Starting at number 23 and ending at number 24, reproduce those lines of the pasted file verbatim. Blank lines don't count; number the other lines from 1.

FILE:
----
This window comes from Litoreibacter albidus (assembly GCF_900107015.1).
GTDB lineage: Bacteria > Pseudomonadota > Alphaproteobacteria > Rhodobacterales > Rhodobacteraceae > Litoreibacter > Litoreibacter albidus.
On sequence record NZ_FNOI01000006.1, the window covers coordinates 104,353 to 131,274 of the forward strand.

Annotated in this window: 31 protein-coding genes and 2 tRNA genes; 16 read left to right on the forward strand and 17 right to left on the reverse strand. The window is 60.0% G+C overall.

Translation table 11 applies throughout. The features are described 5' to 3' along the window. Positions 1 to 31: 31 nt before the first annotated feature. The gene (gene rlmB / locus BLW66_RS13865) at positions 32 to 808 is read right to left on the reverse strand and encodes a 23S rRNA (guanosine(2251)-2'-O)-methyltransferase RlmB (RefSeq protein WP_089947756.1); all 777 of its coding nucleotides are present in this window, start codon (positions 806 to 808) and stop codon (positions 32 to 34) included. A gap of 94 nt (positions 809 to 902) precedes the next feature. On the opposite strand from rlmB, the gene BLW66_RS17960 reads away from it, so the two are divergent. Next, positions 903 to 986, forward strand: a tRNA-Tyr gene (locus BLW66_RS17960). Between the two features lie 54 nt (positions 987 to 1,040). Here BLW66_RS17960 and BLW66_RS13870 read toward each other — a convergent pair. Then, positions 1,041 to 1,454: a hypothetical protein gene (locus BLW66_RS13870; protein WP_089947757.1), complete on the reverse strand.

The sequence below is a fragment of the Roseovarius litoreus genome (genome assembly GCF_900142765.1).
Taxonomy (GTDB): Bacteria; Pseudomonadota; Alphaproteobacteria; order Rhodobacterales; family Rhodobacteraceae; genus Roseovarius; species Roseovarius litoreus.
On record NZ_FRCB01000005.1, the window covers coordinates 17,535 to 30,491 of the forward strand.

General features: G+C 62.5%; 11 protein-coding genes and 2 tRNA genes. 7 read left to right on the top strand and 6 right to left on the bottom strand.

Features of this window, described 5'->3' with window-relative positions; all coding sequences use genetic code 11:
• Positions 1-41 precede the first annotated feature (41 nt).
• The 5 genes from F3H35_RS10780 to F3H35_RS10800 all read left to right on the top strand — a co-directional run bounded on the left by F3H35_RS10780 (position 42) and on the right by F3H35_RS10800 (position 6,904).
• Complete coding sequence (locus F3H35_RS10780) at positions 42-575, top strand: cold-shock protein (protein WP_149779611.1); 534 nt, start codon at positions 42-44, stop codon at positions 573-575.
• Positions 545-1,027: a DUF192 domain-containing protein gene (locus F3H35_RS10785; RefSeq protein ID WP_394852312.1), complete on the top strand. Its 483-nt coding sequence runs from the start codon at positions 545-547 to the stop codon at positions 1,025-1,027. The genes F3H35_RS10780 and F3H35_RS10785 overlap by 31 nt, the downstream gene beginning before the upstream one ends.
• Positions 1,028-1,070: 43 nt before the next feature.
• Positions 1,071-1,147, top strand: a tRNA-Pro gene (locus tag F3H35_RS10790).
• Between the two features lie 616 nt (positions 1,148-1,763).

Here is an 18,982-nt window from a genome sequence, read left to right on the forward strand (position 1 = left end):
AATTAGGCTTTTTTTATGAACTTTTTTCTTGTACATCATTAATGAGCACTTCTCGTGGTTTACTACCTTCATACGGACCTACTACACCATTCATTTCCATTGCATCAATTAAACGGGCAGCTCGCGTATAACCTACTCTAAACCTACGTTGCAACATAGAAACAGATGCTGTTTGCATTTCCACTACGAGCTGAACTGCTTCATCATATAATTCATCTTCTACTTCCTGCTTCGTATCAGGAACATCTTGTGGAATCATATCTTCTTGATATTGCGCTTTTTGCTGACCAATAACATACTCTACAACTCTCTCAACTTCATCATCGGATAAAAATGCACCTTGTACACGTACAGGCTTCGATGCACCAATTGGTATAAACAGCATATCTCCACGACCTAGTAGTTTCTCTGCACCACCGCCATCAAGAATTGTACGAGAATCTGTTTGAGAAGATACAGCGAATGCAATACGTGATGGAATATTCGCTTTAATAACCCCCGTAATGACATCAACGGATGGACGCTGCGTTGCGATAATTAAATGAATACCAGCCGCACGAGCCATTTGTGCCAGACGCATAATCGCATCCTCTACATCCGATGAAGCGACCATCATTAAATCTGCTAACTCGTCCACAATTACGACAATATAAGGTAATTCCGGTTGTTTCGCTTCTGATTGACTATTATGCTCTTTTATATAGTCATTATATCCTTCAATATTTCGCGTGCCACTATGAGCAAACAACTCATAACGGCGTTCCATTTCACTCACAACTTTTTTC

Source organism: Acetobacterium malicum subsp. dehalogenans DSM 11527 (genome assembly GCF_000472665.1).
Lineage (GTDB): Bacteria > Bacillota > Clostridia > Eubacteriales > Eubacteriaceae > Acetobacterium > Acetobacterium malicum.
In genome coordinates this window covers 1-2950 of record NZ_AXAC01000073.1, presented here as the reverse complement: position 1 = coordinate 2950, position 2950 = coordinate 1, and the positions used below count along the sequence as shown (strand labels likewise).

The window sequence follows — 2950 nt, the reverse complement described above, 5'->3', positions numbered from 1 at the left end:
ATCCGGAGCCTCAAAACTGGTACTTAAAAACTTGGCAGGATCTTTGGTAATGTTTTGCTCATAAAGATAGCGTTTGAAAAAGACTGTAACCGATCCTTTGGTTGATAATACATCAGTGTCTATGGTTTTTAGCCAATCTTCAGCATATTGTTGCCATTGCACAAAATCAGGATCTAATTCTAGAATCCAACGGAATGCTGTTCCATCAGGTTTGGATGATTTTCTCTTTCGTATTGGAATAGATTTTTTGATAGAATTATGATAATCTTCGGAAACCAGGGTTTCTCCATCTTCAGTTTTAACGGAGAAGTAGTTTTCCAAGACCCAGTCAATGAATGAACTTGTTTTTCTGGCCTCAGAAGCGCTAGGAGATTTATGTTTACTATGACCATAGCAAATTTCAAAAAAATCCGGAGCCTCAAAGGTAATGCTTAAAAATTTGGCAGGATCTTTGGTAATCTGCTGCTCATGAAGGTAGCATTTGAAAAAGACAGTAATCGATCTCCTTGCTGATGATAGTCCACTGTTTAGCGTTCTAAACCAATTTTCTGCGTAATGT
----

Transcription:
The window sequence follows — 2950 nt, the reverse complement described above, 5'->3', positions numbered from 1 at the left end:
ATCCGGAGCCTCAAAACTGGTACTTAAAAACTTGGCAGGATCTTTGGTAATGTTTTGCTCATAAAGATAGCGTTTGAAAAAGACTGTAACCGATCCTTTGGTTGATAATACATCAGTGTCTATGGTTTTTAGCCAATCTTCAGCATATTGTTGCCATTGCACAAAATCAGGATCTAATTCTAGAATCCAACGGAATGCTGTTCCATCAGGTTTGGATGATTTTCTCTTTCGTATTGGAATAGATTTTTTGATAGAATTATGATAATCTTCGGAAACCAGGGTTTCTCCATCTTCAGTTTTAACGGAGAAGTAGTTTTCCAAGACCCAGTCAATGAATGAACTTGTTTTTCTGGCCTCAGAAGCGCTAGGAGATTTATGTTTACTATGACCATAGCAAATTTCAAAAAAATCCGGAGCCTCAAAGGTAATGCTTAAAAATTTGGCAGGATCTTTGGTAATCTGCTGCTCATGAAGGTAGCATTTGAAAAAGACAGTAATCGATCTCCTTGCTGATGATAGTCCACTGTTTAGCGTTCTAAACCAATTTTCTGCGTAATGT